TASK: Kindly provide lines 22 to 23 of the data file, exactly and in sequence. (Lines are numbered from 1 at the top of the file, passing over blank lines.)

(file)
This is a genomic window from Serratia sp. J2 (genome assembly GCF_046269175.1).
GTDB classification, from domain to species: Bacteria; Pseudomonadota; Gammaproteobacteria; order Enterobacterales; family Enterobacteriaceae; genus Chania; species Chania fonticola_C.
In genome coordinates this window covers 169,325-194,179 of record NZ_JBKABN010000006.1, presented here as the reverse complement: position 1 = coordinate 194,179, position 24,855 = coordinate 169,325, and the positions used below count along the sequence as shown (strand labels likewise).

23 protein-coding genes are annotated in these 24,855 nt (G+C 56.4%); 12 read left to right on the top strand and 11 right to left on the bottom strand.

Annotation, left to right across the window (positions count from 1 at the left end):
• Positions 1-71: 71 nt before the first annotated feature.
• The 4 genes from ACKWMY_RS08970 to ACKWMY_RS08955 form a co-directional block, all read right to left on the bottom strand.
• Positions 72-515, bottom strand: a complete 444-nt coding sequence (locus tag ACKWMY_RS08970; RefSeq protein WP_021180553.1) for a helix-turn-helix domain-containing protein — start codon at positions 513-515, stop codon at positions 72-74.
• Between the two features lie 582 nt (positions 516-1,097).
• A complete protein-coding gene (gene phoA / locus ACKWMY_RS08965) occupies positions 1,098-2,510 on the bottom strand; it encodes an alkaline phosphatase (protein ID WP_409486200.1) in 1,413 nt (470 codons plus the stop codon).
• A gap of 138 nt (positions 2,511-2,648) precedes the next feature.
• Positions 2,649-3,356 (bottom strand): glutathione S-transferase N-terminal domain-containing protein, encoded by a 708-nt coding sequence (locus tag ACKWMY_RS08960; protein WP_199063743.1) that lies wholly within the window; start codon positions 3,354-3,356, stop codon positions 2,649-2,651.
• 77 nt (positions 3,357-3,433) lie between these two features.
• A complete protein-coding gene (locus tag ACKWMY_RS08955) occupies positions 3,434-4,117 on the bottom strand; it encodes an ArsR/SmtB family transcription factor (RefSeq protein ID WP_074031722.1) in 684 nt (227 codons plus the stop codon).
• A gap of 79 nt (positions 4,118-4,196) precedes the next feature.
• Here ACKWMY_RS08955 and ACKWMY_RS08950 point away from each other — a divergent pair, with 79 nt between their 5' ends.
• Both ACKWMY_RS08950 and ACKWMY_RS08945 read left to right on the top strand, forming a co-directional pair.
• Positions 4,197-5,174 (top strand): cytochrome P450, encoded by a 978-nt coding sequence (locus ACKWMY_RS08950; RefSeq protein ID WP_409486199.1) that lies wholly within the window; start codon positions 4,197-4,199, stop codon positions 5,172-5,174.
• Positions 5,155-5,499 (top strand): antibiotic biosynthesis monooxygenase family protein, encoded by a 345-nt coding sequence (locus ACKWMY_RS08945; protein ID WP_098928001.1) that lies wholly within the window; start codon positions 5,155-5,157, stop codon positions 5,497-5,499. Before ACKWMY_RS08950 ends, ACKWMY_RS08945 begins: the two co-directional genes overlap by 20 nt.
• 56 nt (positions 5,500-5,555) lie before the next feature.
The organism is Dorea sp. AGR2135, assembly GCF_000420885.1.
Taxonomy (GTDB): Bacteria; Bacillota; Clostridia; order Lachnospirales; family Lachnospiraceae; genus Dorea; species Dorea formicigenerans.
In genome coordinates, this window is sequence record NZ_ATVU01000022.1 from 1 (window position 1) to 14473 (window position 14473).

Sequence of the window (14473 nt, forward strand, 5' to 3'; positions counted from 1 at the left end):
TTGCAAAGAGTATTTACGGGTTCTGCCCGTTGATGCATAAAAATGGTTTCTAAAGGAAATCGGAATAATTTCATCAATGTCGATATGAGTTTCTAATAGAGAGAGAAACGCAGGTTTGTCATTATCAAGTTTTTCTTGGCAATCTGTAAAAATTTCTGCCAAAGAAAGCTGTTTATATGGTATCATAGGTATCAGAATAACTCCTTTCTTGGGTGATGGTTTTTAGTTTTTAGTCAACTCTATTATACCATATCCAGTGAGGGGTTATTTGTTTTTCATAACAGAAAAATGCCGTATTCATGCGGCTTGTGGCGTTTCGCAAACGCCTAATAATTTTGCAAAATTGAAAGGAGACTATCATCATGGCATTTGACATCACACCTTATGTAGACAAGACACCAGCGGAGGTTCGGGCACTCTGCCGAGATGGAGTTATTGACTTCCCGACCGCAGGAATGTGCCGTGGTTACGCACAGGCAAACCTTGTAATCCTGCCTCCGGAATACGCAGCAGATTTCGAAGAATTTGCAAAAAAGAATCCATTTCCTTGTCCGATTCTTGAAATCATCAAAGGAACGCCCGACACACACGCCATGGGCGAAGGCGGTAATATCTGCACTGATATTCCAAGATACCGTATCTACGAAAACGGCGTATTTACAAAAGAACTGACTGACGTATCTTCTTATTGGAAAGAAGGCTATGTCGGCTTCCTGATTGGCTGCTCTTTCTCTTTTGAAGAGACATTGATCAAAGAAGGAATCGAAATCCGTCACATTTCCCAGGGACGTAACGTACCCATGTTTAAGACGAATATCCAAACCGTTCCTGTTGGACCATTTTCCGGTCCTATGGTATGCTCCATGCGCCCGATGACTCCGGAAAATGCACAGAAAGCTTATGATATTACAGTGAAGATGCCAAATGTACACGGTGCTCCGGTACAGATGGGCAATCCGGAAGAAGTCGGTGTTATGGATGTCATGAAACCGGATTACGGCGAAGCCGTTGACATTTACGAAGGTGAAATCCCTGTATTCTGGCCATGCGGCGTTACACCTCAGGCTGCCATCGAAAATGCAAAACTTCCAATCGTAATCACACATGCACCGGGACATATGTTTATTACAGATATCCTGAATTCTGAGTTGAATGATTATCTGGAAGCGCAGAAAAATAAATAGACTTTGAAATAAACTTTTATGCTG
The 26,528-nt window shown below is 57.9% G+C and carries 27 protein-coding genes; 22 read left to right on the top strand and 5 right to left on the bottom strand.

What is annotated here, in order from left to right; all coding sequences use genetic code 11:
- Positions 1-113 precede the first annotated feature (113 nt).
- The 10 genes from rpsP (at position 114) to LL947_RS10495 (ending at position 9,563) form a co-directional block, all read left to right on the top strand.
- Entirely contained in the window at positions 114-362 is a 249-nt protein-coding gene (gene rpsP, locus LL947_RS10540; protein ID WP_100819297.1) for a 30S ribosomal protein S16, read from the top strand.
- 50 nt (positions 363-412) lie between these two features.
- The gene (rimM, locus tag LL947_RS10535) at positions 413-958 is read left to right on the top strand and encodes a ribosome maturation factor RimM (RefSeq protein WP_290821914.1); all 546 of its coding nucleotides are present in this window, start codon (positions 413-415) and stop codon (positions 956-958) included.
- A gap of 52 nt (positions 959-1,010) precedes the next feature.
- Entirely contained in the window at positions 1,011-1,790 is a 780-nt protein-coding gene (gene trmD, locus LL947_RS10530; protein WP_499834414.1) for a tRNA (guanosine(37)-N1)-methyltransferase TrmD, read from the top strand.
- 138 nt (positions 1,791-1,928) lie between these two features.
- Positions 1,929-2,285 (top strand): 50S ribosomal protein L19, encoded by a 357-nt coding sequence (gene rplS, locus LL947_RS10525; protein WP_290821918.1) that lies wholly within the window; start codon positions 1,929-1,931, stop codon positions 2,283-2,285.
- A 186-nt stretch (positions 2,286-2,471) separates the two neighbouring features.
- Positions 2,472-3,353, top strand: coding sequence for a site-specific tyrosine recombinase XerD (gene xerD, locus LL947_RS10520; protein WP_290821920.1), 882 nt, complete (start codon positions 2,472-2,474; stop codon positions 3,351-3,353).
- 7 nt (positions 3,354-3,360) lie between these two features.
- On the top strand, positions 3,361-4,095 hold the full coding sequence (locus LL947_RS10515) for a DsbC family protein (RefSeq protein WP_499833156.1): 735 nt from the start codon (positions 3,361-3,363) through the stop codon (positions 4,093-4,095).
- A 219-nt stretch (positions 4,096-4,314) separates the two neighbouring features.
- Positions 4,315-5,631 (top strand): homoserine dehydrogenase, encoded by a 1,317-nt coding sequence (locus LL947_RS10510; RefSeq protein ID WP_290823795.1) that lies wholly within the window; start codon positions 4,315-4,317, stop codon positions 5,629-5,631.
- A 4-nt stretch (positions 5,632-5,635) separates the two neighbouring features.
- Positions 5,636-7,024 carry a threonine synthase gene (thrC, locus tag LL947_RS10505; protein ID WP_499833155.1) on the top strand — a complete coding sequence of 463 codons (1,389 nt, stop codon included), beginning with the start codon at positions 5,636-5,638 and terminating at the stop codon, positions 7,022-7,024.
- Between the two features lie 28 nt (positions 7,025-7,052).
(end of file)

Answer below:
Taxonomy (GTDB): Bacteria; Bacillota; Clostridia; order Lachnospirales; family Lachnospiraceae; genus Dorea; species Dorea formicigenerans.
In genome coordinates, this window is sequence record NZ_ATVU01000022.1 from 1 (window position 1) to 14473 (window position 14473).